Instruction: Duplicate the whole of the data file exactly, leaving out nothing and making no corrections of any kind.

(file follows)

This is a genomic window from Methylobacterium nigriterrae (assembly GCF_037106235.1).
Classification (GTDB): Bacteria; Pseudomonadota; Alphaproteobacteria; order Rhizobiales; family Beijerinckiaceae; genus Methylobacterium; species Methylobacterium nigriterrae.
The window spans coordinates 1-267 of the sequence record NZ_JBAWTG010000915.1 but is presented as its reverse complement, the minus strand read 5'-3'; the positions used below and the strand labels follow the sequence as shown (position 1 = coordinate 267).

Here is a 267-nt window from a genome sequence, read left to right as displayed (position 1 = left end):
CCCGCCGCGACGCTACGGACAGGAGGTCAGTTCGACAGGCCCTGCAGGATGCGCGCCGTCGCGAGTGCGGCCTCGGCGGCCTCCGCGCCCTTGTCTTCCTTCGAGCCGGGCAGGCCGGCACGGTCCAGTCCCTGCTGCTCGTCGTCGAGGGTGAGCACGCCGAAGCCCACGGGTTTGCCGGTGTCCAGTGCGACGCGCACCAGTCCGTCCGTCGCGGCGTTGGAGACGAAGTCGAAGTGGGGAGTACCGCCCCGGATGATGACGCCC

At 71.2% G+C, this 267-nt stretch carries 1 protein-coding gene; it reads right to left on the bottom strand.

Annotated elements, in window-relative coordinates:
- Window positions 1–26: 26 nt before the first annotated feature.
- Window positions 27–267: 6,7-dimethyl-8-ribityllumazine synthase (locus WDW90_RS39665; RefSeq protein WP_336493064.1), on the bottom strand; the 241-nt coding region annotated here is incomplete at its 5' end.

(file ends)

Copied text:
This is a genomic window from Methylobacterium nigriterrae (assembly GCF_037106235.1).
Classification (GTDB): Bacteria; Pseudomonadota; Alphaproteobacteria; order Rhizobiales; family Beijerinckiaceae; genus Methylobacterium; species Methylobacterium nigriterrae.
The window spans coordinates 1-267 of the sequence record NZ_JBAWTG010000915.1 but is presented as its reverse complement, the minus strand read 5'-3'; the positions used below and the strand labels follow the sequence as shown (position 1 = coordinate 267).

Here is a 267-nt window from a genome sequence, read left to right as displayed (position 1 = left end):
CCCGCCGCGACGCTACGGACAGGAGGTCAGTTCGACAGGCCCTGCAGGATGCGCGCCGTCGCGAGTGCGGCCTCGGCGGCCTCCGCGCCCTTGTCTTCCTTCGAGCCGGGCAGGCCGGCACGGTCCAGTCCCTGCTGCTCGTCGTCGAGGGTGAGCACGCCGAAGCCCACGGGTTTGCCGGTGTCCAGTGCGACGCGCACCAGTCCGTCCGTCGCGGCGTTGGAGACGAAGTCGAAGTGGGGAGTACCGCCCCGGATGATGACGCCC

At 71.2% G+C, this 267-nt stretch carries 1 protein-coding gene; it reads right to left on the bottom strand.

Annotated elements, in window-relative coordinates:
- Window positions 1–26: 26 nt before the first annotated feature.
- Window positions 27–267: 6,7-dimethyl-8-ribityllumazine synthase (locus WDW90_RS39665; RefSeq protein WP_336493064.1), on the bottom strand; the 241-nt coding region annotated here is incomplete at its 5' end.